A Search for Yield – Cannabis, Capital, and Credit

As highlighted in a previous blog post, a few months ago at Burns & Levinson’s Third Annual State of the Cannabis Industry Conference, several industry insiders and financial expert panelists forecasted a number of notable shifts in the cannabis capital markets to play out over the coming months.  We are now beginning to see some of those projections take form and come to fruition.  Of particular note, are the evolving patterns found in the fundraising efforts of cannabis operators and their pursuit for infusions of new capital, amidst a market segment reeling from a recent large scale financial downturn.  As sector participants descend on Boston for the 2020 Northeast Cannabis Business Conference, which kicks off today, players in the cannabis financial market would be well advised to take stock of these developments.  Of particular note is an increasing trend towards debt financing and a shift away from what has previously been an equity-investment heavy industry, exemplified by a number of high-profile transactions in the past few weeks involving several key players.

The recent dip in cannabis company valuations and related equity pricings has had a significant chilling effect on the industry’s equity markets, principally those concerning originations and initial offerings, both public and private.  This scarcity of available equity capital (at favorable prices) has led many operators to find alternative approaches to raising funds, including: (i) cost-cutting, operational consolidation, and other remedial actions, in efforts to “wait out the storm”; (ii) stock-for-stock sales to other cannabis companies; (iii) sale-leaseback transactions; and (iv) incurrences of indebtedness.  A concentration on improving operations and business efficiencies to obtain positive cash flows and stock-for-stock deals were expected, while sale-leasebacks have always been a possible source of liquidity for a broad range of businesses looking for extra cash.  However, debt financing transactions, particularly those of significant relative industry magnitude, have generally been avoided in the cannabis industry.  A major reason for this has been the ever-present specter of Section 280E of the U.S. federal Internal Revenue (tax) Code, which prevents certain expenses, including interest expense, from being deducted from a cannabis company’s taxable income.  This inability to make tax deductions for interest expense, combined with a dearth of lenders willing to advance credit to the industry (resulting in comparatively inflated interest rates), has caused many cannabis companies to shy away from seeking loans to finance their operations, capital expenditures, and acquisitions.

In large part a consequence of the cooling equity market, we are now seeing the advent of much larger debt financing deal sizes and an increasing number of well-known borrowers with household names.  Some recent examples of this latest trend include:

  • Curaleaf’s January 15, 2020 announcement of an upsize to its current “Senior Secured Term Loan Facility” that increased the debt cap of a facility it closed in December 2019. The syndicated loan, now totaling a principal amount of $300mm, bears interest at a rate of 13.0% per annum, payable quarterly, with a maturity date 48 months from the original closing.
  • Cresco Labs’ January 23, 2020 announcement of its closing on a senior secured term loan with an initial principal amount of $100mm, which can be increased to a maximum of $200mm upon the mutual consent of the lenders and Cresco. The facility will bear interest at a rate of approximately 12.7% per annum for 18-month loans and approximately 13.2% for 24-month loans, payable quarterly.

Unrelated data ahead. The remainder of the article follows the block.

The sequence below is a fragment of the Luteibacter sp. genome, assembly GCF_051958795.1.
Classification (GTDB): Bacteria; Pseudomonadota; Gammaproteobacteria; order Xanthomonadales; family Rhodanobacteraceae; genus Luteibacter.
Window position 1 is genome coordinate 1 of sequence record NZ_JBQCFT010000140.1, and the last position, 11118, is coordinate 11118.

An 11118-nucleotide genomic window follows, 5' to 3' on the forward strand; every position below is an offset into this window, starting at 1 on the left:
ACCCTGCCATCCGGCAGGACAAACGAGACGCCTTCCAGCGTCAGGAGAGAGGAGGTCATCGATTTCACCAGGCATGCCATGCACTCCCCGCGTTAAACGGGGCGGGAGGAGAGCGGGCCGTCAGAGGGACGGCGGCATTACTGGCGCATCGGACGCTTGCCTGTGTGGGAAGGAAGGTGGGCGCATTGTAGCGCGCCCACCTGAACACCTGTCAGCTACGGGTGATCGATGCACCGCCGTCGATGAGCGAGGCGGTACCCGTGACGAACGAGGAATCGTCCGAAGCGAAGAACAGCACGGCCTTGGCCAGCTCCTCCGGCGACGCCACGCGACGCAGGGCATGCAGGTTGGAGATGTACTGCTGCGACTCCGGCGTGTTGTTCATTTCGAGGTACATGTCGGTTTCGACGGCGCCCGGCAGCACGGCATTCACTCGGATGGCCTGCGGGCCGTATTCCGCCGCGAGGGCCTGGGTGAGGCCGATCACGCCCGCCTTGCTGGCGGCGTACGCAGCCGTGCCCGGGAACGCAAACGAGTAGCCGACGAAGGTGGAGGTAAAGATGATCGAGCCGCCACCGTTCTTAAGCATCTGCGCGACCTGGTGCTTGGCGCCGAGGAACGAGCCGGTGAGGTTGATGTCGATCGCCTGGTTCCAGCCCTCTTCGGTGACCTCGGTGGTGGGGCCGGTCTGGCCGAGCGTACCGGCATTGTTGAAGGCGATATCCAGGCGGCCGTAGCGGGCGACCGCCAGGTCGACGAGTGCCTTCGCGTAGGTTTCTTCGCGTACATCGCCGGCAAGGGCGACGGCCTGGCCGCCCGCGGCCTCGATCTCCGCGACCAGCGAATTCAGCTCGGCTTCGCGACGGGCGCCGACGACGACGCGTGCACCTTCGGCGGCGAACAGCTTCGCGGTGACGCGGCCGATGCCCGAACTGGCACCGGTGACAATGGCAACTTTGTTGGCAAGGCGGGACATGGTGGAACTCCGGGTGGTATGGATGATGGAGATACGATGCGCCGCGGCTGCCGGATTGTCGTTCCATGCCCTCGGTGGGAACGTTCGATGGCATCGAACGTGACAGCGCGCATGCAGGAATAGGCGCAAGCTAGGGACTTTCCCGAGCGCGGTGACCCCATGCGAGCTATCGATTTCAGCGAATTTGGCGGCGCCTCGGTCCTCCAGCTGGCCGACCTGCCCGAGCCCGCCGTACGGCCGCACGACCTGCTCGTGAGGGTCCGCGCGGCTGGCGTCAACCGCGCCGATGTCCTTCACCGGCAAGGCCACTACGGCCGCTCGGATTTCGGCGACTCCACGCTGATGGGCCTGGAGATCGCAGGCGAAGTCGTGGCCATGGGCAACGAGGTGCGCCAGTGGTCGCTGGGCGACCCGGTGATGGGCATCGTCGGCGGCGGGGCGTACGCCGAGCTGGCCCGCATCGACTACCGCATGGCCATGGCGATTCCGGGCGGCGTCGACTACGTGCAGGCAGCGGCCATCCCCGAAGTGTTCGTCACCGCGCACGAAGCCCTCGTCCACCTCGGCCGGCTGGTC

• Acreage’s February 7, 2020 announcement that it had entered into definitive documentation to secure financing via three related transactions, as follows:
    • $100mm credit facility funded by an institutional lender, to be drawn in three tranches, $49mm of which will be available to be drawn down in the first tranche at a closing expected to take place sometime in February 2020;
    • $50mm private loan transaction, which will be partially funded by Acreage’s CEO Kevin Murphy, to provide cash collateral for the $100mm credit facility mentioned above; and
    • $30mm private placement of special warrants (an equity security often accompanying middle-market lending transactions as a “kicker”), along with an option to acquire an additional $20mm of special warrants.

These recent moves to secure credit by major players in the industry are indicative of an evolving and growing trend in the sector’s capital markets.  While many await the launching of cannabis-specific private equity funds and other similar financing vehicles, the need to stop-gap capital shortages in the near term will conceivably push cannabis businesses to consider the use of credit products at an ever-increasing rate.  However, as is the case with the limited equity capital available to the industry, since there is a notable scarcity of lending institutions that are willing to make loans to cannabis operators and a shortage of cash with which to make such advances, creditors will have substantial bargaining power and be able to extract terms (interest rates, covenants, collateral packages, etc.) that are much more comparatively favorable than those normally seen in non-cannabis deals, at least for the time being.  Therefore, as much as this is a boon for cannabis lenders, in their ability to close on secured credit facilities with double-digit interest rates, it is equally important for cannabis borrowers to fully understand and appreciate the impacts of entering into a credit arraignment and each debt facility’s related terms, associated costs of capital, and the tax/accounting implications of 280E.